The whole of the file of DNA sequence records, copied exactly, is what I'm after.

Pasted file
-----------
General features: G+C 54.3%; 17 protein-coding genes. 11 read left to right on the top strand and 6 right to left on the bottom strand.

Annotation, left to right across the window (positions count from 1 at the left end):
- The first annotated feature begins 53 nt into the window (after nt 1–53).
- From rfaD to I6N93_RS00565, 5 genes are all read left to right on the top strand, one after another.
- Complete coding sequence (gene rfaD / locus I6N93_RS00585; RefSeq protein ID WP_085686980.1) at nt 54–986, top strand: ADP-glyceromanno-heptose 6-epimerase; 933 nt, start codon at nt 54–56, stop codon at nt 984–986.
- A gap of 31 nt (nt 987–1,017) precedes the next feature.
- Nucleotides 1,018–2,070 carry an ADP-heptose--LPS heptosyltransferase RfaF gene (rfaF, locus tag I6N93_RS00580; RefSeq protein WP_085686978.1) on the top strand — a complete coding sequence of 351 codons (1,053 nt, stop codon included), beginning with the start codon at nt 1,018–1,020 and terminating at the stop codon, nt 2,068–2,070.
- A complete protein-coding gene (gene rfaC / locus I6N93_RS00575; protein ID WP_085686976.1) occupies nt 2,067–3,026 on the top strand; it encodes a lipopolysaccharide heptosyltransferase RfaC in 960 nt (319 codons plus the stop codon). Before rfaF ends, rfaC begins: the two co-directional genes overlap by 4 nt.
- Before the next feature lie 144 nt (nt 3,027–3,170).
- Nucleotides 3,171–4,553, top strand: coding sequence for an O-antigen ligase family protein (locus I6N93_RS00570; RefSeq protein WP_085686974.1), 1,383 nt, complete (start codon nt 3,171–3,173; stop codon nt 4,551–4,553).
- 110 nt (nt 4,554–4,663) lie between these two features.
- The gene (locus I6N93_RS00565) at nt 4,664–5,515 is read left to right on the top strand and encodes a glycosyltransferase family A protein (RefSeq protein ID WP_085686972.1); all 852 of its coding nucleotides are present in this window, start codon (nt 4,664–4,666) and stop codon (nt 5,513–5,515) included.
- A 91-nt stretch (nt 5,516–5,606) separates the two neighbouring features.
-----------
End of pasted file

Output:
General features: G+C 54.3%; 17 protein-coding genes. 11 read left to right on the top strand and 6 right to left on the bottom strand.

Annotation, left to right across the window (positions count from 1 at the left end):
- The first annotated feature begins 53 nt into the window (after nt 1–53).
- From rfaD to I6N93_RS00565, 5 genes are all read left to right on the top strand, one after another.
- Complete coding sequence (gene rfaD / locus I6N93_RS00585; RefSeq protein ID WP_085686980.1) at nt 54–986, top strand: ADP-glyceromanno-heptose 6-epimerase; 933 nt, start codon at nt 54–56, stop codon at nt 984–986.
- A gap of 31 nt (nt 987–1,017) precedes the next feature.
- Nucleotides 1,018–2,070 carry an ADP-heptose--LPS heptosyltransferase RfaF gene (rfaF, locus tag I6N93_RS00580; RefSeq protein WP_085686978.1) on the top strand — a complete coding sequence of 351 codons (1,053 nt, stop codon included), beginning with the start codon at nt 1,018–1,020 and terminating at the stop codon, nt 2,068–2,070.
- A complete protein-coding gene (gene rfaC / locus I6N93_RS00575; protein ID WP_085686976.1) occupies nt 2,067–3,026 on the top strand; it encodes a lipopolysaccharide heptosyltransferase RfaC in 960 nt (319 codons plus the stop codon). Before rfaF ends, rfaC begins: the two co-directional genes overlap by 4 nt.
- Before the next feature lie 144 nt (nt 3,027–3,170).
- Nucleotides 3,171–4,553, top strand: coding sequence for an O-antigen ligase family protein (locus I6N93_RS00570; RefSeq protein WP_085686974.1), 1,383 nt, complete (start codon nt 3,171–3,173; stop codon nt 4,551–4,553).
- 110 nt (nt 4,554–4,663) lie between these two features.
- The gene (locus I6N93_RS00565) at nt 4,664–5,515 is read left to right on the top strand and encodes a glycosyltransferase family A protein (RefSeq protein ID WP_085686972.1); all 852 of its coding nucleotides are present in this window, start codon (nt 4,664–4,666) and stop codon (nt 5,513–5,515) included.
- A 91-nt stretch (nt 5,516–5,606) separates the two neighbouring features.